LibLink: Miriam Gonzalez Durantez: Catalonia and Madrid drift towards extremes

The situation in Catalonia is incredibly worrying. I can’t help but think about what this would be like if it were happening in Scotland and am grateful for the wiser heads (i.e. ours) in the Coalition that facilitated a legal referendum that settled the issue at least for then.

Both the Madrid and Barcelona governments escalate this situation in a text book “what not to do” approach. Miriam Gonzalez Durantez, writing in the FT,  looks at this polarisation at the extremes and sees a need for reconciliation and moderation.  Both are wrong. Someone has to do something right, and soon.

The paradox is that the chest-beating performances from both the Catalan and Spanish governments hide their positions of weakness. While the regional government in Barcelona tries to show its strength by mobilising demonstrators on the streets, it feels threatened by the many companies leaving Catalonia and the emergence of deep internal divisions between hardline and pragmatic separatists within the governing Catalan coalition. As for the reaction from Madrid, the rigid legalistic response cannot hide the fact that since the vote, while Spain is facing the most worrying constitutional crisis of its democracy,

Mr Rajoy has not dared to visit Catalonia once. He has sent in the police and security forces and then withdrawn legal powers without having the courage to appear there himself. It is obvious that the solution to this crisis demands more than a tough approach towards the organisers of the illegal referendum — Mr Rajoy should also be opening up an emotional space to start building bridges with wider Catalan society, and with the less extreme independence forces in it. Yet nobody is calling for such a dual, “tough and tender” approach

When she talks about Rajoy being constrained by more extreme elements in his own party, my mind drifts to parallels with the way Theresa May has to constantly appease her Brexiteers rather than do what is good for the country. On the other hand, the large demos against independence show the weakness of the Catalan Government’s position.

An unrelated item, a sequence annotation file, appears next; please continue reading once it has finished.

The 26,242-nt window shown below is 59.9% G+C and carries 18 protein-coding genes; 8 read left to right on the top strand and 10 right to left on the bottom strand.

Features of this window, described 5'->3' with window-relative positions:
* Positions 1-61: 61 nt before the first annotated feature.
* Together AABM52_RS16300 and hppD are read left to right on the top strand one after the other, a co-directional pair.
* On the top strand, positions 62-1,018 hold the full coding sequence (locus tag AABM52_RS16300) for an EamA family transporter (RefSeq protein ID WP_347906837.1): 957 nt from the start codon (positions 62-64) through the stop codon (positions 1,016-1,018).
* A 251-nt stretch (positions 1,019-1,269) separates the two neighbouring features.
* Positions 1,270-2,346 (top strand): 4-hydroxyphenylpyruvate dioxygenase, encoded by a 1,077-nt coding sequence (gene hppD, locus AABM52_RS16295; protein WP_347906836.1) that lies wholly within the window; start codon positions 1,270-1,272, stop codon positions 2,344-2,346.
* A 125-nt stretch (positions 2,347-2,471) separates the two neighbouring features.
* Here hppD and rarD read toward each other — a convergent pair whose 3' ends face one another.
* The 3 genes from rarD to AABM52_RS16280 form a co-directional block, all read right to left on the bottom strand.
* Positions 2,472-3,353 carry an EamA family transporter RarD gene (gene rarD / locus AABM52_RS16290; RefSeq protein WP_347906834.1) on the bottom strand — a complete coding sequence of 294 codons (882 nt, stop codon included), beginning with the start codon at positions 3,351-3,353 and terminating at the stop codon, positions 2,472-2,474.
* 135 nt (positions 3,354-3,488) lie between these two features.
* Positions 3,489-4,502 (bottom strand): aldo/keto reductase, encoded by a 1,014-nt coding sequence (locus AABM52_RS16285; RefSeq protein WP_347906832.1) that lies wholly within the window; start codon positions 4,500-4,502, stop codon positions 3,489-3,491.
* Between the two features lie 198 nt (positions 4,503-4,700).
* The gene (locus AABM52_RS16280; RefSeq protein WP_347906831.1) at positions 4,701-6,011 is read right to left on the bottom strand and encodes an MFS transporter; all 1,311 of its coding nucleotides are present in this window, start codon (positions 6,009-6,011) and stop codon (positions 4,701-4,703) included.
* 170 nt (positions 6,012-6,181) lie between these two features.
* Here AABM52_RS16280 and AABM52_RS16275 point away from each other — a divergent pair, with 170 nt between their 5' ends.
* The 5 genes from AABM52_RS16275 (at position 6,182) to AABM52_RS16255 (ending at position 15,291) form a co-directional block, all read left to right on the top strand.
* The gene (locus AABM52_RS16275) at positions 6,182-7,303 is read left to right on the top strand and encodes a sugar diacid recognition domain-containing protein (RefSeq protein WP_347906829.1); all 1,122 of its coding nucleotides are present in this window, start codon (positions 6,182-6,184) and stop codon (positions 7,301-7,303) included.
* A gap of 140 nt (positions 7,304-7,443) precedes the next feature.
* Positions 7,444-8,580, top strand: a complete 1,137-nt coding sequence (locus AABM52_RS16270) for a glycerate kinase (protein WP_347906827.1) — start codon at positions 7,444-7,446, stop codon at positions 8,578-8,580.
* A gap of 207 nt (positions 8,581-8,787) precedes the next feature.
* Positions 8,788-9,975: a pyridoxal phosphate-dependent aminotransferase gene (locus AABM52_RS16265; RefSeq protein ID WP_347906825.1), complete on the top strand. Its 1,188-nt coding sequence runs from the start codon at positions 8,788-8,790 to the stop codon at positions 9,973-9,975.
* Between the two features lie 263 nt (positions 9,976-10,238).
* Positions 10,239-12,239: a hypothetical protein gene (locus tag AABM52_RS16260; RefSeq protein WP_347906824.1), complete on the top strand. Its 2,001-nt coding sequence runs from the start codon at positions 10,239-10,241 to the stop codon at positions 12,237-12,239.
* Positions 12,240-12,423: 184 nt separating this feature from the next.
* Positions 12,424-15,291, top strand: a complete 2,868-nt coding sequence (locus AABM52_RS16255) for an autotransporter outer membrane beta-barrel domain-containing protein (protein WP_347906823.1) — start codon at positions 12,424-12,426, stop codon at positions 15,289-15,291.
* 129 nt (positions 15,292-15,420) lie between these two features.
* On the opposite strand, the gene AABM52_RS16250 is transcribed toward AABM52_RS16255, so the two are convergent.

So where does the moderate, wise influence come? Not from he King, Miriam argues, who has little wait in Catalonia, but from the moderates in both parties. A bit like us and Brexit, perhaps:

But there are moderates in every party who are privately uncomfortable with the drift of this debate. Prominent political figures from different parties need the courage to turn their private doubts into public advocacy and to co-ordinate and galvanise a fresh approach. Every day that passes, the Spanish government is further away from a solution to the Catalan crisis. The answer does not lie in testosterone-driven measures, even if they are justified by the law. The answer lies in realising that in moderation lies true strength.

You can read the whole article here.

* Caron Lindsay is Editor of Liberal Democrat Voice and blogs at Caron's Musings

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This entry was posted in LibLink.


  • Miriam does the usual `nothing can change due to process` trick.

    Fact: Catalonia can never have a referendum because Madrid won’t allow it. If Rajoy had simply allowed a referendum this may never have happened.

    Fact: A fifth of Spain’s wealth comes from Catalonia which is about 13% of the Spanish population. They subsidise the rest of the Spanish economy.

    Fact: Given that Spain has the Euro there is no way (apart from subsidies from the EU) able to lift up the more deprived areas. Thus you get stasis where any challenge to it is crushed by current EU orthodoxies.

    It sums up the Lib Dems – all about process nothing about change. Unable to challenge their own assumptions they become ignored.